The washing machine is one of the most-used pieces of equipment in the home, which is why any issues can be devastating. Let’s say water begins spilling from the bottom of the machine – panic mode sets in and you turn the machine off. Even with the machine off, there will still be water inside, meaning you need to carry out a little troubleshooting. Draining the washing machine can be done using the screw cap at the bottom, but the issue may be the drainpipe – is it clogged?
How Do Washing Machines Drain?
Washing machines may look simple on the surface, but a lot is going on under the hood. After your machine has finished cleaning clothes, a pump kicks into action and starts removing water from the drum and into the drainpipe hose. Typically, this pipe has an upwards curve into a standpipe. When everything is in good working order, water travels up the pipe and into a standpipe, which is responsible for taking the wastewater from your home and into the sewer.
If there is a problem during this process, the water can travel back up the pipe and enter your home, which can cause extensive damage. As well as this, a standpipe that’s not properly vented can release toxic gases into your home. You can read on here to find out more about properly vented drains.
What Equipment Will You Need?
To successfully drain, a washing machine will need the following components:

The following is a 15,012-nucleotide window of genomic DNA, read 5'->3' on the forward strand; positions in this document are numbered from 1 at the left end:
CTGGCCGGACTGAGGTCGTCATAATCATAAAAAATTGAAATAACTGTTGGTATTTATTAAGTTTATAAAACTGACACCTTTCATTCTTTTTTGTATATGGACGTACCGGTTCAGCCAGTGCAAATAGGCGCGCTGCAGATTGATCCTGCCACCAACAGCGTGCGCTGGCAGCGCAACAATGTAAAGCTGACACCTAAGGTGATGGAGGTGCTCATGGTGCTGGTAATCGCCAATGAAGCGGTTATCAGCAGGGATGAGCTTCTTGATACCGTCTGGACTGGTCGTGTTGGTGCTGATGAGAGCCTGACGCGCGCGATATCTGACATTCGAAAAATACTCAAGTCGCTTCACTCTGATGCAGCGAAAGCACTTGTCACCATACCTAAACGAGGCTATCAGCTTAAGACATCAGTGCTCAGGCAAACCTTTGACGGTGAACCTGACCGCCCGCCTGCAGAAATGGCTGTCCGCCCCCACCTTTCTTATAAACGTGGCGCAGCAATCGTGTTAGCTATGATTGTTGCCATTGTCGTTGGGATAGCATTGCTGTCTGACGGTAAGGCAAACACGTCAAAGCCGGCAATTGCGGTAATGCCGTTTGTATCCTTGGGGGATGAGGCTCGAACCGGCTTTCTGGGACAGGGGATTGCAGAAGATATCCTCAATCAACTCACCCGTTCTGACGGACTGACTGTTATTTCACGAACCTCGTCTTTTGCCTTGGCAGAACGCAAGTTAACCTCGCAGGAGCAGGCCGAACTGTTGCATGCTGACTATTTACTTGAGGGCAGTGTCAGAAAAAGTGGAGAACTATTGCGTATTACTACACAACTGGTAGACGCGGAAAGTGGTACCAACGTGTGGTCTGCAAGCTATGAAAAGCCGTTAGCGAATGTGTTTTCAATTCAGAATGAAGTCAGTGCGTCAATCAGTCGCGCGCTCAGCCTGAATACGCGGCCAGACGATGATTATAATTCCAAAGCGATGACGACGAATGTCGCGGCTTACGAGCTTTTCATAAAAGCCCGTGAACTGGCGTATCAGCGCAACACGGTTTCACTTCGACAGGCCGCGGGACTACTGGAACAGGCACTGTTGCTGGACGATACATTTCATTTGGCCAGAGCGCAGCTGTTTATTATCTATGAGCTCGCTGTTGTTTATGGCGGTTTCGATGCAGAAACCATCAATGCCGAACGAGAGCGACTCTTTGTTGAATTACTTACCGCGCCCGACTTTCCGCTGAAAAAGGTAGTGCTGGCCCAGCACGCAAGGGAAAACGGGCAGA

- P-trap. This puts a wall up between toxic gases and your home, by making sure water doesn’t sit stagnantly.
- Cheater valves. Allows air into the flow of water – check state building laws to make sure these are allowed in your area.
- Venting standpipe. A straight pipe typically runs up through the roof and releases harmful sewer gases.
- Standpipe. Between the washer and the drain, this horizontal pipe is angled a quarter-inch foot in the direction of the drain.
Preventing Machine Drain Overflow
As well as causing damage to your home, an overflowing drainpipe tends to stink your house out, making it almost unbearable. Luckily, by carrying out regular maintenance tasks and following simple best-use practices, you can prevent machine overflow. For example, removing the drainpipe regularly and cleaning it will prevent detergent buildup. Additionally, using the correct products will help to keep the drain clear.
Additional Maintenance Tasks
Venting your washing machine isn’t the only plumbing maintenance task you need to learn about. There are many pieces of equipment in the home that utilize drain systems. For example, if you have a dishwasher, similar maintenance tasks need to be carried out. Additionally, homeowners with a garbage disposal will need to clear out the p-trap to prevent the buildup of waste. Many of the draining systems must adhere to various state building codes, which is why it’s a good idea to have a professional carry out repairs.
To avoid allowing water and noxious gases into your home, it’s important to ensure that your washing machine drainpipe is properly vented. Additionally, regular maintenance should be carried out to avoid clogs.